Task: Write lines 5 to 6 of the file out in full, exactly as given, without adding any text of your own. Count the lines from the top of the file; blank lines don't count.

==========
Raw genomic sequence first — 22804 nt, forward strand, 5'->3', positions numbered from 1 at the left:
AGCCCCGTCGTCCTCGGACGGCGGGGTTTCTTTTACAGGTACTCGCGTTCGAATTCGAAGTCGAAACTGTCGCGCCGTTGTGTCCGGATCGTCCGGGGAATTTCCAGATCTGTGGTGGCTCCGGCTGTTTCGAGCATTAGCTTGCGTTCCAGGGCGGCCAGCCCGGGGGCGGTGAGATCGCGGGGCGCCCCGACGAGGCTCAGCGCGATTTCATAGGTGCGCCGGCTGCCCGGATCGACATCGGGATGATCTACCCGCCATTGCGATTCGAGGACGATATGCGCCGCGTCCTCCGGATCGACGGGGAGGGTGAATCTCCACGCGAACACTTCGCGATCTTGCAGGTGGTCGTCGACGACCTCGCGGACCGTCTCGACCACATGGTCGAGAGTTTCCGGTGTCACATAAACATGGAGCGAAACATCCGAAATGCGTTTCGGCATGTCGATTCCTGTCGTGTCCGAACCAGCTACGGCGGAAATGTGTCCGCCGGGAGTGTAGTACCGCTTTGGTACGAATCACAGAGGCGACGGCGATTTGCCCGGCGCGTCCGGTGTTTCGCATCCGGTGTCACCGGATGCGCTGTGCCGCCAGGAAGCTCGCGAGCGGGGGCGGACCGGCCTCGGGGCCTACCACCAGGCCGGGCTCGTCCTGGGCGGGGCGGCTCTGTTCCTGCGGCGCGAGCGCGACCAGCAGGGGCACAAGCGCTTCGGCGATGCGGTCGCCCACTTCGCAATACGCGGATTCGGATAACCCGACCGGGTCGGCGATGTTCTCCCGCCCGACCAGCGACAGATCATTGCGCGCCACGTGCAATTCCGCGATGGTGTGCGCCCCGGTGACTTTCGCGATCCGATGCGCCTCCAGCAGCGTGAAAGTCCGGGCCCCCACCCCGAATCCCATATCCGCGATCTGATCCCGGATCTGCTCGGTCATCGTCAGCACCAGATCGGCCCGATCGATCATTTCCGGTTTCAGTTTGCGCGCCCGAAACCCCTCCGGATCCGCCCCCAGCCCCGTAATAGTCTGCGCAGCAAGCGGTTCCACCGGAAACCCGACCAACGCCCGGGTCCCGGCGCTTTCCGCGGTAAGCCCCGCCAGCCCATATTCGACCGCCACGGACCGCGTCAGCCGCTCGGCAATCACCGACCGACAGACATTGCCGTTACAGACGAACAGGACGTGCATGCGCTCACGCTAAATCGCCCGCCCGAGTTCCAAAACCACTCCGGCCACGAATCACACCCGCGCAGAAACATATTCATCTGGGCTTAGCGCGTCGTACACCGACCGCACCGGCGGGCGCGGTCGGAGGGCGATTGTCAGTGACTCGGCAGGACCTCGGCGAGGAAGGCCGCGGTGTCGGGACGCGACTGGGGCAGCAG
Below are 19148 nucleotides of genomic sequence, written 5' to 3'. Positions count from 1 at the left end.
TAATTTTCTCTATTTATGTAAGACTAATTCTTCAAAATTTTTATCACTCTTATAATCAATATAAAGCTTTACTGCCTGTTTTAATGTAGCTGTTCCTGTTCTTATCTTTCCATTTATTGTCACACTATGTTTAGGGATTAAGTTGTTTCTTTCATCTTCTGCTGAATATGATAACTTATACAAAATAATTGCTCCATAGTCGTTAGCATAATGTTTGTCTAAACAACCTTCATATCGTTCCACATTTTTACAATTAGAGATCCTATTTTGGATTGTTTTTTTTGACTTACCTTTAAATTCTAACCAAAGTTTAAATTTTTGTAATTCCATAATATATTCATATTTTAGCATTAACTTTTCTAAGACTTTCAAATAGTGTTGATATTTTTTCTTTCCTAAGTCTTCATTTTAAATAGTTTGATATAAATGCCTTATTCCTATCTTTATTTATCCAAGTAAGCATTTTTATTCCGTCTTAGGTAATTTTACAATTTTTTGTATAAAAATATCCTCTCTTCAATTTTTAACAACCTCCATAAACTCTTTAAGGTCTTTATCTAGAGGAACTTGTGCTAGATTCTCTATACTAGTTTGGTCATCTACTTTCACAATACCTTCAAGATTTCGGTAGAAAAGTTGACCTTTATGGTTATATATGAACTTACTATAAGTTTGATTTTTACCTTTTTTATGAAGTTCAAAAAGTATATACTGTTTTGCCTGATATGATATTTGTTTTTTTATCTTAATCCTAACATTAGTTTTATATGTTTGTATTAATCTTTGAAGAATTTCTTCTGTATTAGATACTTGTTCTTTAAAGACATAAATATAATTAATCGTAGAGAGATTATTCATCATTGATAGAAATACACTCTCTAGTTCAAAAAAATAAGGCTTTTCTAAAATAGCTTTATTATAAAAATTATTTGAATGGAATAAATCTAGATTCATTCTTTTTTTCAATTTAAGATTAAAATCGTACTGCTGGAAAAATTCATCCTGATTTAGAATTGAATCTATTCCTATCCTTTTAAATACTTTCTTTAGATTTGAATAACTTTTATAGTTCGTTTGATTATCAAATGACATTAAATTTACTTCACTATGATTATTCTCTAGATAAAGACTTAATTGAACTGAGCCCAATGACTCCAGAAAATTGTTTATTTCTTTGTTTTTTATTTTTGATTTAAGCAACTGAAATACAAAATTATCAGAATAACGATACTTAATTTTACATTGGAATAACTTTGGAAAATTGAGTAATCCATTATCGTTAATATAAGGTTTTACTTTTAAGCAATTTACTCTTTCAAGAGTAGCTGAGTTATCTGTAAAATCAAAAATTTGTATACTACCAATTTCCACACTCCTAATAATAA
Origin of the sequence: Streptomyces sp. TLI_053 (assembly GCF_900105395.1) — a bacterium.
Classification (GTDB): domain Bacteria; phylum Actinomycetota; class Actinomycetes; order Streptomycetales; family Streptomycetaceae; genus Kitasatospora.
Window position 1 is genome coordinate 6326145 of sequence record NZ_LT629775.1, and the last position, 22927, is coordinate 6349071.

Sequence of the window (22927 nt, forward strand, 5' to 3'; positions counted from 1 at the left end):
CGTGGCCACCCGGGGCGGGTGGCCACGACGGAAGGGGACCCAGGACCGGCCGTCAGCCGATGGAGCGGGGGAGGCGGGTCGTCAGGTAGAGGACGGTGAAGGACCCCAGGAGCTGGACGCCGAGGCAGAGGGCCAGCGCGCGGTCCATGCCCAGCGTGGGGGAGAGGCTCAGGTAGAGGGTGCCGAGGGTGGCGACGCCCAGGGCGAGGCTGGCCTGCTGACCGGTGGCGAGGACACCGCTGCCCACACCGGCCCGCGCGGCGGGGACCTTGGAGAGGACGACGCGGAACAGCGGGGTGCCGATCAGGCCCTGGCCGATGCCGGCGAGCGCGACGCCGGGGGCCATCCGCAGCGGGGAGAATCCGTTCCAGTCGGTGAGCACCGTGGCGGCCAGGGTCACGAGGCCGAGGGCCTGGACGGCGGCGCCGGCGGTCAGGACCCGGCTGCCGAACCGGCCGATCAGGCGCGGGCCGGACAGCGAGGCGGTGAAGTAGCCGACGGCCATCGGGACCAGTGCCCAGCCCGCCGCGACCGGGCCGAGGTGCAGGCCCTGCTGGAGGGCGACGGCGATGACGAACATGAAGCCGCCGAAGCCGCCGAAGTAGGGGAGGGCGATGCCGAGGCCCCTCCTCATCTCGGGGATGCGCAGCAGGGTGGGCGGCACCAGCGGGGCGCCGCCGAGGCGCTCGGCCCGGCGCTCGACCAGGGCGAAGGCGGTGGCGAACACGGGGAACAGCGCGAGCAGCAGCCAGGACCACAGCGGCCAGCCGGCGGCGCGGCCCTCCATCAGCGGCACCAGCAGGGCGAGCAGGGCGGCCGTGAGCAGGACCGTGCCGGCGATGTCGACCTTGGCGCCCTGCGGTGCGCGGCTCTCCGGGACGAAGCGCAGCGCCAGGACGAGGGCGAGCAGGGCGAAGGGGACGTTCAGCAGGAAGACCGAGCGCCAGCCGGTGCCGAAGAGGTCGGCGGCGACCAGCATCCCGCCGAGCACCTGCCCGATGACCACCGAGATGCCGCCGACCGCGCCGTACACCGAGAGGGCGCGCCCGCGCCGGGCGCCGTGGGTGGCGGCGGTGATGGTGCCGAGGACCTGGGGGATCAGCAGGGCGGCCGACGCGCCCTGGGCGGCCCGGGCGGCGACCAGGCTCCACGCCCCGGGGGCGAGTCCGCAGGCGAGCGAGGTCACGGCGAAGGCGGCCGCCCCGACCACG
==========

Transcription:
Origin of the sequence: Streptomyces sp. TLI_053 (assembly GCF_900105395.1) — a bacterium.
Classification (GTDB): domain Bacteria; phylum Actinomycetota; class Actinomycetes; order Streptomycetales; family Streptomycetaceae; genus Kitasatospora.